Pristine clay carving hints at ancient funerary rites


A boat-shaped clay carving has been unearthed from a fifth-century burial mound in Matsuzaka, Mie Prefecture, the Matsuzaka Municipal Board of Education said Monday.

The board said the decorated clay object, which was found in almost perfect condition, is a find unprecedented among other clay carvings found in Japan’s ancient burial mounds.

Katsuhisa Takahashi, chief researcher at the Nara National Cultural Heritage Institute, said the carving is a clue to unraveling the funerary rituals of ancient people. He described the boat carving as elaborate and highly artistic.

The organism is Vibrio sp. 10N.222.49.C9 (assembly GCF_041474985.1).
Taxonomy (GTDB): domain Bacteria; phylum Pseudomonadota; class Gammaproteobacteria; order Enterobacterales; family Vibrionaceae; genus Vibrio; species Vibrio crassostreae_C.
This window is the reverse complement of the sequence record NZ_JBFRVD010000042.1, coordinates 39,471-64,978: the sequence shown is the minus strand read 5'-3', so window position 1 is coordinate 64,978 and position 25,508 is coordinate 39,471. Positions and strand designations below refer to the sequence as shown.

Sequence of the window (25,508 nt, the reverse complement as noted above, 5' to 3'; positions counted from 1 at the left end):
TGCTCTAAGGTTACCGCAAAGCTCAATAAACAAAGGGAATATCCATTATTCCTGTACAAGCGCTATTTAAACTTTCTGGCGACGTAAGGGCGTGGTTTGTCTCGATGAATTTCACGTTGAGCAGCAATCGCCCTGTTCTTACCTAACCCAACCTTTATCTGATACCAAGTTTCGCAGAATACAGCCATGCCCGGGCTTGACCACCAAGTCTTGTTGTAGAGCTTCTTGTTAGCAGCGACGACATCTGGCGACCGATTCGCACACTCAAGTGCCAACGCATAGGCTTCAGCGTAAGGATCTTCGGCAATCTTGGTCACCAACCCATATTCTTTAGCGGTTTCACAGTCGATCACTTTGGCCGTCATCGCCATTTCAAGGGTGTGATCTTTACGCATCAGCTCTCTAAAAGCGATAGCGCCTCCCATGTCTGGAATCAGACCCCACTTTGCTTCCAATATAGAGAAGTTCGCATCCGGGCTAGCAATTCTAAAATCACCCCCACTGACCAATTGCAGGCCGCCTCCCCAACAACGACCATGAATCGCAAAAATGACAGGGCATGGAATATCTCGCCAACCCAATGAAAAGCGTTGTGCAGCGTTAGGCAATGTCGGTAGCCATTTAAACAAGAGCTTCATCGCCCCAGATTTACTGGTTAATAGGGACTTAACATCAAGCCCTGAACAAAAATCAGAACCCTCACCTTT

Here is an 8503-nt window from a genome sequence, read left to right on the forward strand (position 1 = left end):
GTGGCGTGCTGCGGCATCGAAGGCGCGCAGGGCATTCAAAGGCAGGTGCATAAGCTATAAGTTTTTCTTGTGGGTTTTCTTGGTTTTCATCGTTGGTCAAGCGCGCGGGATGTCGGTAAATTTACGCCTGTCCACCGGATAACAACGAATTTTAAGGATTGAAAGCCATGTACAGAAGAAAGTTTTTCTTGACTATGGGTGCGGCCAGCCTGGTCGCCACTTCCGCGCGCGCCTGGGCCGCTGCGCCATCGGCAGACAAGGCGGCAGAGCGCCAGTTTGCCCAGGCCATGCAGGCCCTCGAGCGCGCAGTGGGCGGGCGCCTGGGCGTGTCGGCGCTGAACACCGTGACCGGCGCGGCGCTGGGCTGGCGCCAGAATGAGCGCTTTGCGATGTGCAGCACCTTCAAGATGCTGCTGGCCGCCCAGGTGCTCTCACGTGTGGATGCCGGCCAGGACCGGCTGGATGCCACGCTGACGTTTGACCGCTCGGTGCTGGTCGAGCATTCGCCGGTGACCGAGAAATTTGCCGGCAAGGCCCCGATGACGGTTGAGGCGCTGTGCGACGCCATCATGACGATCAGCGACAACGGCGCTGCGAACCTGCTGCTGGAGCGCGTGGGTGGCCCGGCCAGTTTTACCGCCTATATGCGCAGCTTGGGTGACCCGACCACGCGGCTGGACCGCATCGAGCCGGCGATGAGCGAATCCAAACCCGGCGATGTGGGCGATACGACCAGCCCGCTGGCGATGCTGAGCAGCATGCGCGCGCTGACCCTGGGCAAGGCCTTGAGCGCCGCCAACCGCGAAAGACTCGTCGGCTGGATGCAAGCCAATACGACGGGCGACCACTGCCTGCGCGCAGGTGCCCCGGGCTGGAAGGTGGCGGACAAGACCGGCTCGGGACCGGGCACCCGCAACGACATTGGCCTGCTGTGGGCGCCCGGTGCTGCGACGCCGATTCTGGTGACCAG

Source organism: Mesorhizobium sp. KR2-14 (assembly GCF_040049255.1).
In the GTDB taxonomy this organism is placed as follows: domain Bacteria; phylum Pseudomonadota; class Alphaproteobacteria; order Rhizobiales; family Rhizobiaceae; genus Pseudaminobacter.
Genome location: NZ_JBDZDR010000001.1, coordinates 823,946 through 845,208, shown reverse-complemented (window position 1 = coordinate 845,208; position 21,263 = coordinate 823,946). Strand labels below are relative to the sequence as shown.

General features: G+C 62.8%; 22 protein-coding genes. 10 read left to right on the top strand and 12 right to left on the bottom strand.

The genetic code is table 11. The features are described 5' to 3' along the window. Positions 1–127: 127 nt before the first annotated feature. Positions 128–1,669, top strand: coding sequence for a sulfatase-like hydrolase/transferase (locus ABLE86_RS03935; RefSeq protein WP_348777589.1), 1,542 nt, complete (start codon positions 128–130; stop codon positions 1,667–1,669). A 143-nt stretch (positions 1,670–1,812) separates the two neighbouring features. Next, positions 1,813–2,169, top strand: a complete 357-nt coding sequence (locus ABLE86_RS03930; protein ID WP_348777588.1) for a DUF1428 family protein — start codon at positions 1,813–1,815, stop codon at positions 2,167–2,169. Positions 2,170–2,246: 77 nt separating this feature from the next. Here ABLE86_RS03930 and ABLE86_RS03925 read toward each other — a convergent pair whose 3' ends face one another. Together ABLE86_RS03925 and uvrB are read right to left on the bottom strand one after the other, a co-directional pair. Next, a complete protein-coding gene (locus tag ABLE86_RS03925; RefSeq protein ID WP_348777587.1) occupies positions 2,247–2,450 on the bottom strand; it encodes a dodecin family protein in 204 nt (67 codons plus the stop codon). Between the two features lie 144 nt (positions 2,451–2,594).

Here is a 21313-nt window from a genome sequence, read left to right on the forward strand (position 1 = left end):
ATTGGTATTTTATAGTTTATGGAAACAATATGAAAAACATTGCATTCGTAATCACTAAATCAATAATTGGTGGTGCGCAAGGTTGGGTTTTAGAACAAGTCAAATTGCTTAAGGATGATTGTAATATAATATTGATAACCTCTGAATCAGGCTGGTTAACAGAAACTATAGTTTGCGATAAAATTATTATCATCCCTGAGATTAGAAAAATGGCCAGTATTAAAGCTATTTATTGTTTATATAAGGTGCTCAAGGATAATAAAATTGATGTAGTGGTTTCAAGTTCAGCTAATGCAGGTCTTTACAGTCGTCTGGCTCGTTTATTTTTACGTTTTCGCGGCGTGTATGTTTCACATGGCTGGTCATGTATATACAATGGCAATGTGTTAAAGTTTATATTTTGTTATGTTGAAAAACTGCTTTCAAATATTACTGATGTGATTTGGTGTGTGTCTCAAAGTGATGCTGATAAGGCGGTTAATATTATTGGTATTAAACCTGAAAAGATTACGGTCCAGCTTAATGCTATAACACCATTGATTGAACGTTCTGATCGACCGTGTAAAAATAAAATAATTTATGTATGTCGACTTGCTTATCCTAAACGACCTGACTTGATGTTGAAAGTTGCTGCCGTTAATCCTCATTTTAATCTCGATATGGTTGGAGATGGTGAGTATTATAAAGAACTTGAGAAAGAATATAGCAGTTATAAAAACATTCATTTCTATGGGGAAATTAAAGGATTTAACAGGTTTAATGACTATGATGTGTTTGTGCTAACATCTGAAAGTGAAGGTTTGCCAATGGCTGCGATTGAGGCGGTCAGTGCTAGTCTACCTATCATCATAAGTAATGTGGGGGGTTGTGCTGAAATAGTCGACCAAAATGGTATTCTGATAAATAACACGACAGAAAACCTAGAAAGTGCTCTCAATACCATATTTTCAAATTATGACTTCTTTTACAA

The carving, which looks like a banana-shaped boat supported by a base consisting of two vertical columns, measures about 140 cm long, 25 cm wide at its broadest point, and 90 cm high, the board said. It is larger than any of the 30 or so other such carvings discovered in Japan.

The ends of the boat-like object are decorated with what appear to be fish fins, and open parasols seem to cover people of high standing from stem to stern.

The ship was excavated from the center of the 111-meter-long mound. Its bow was pointing toward Ise Bay to the east.

“It must have been a ship for dead people to make the journey to the afterworld,” said Kazuhiro Tatsumi, an archaeologist at Doshisha University’s archaeological museum. He noted the similarity to burial customs in ancient Egypt.

Archaeologists presume that the person who was buried in the mound, was the head of a powerful family that controlled local marine transportation. The mound has been designated by the state as a place of historic interest.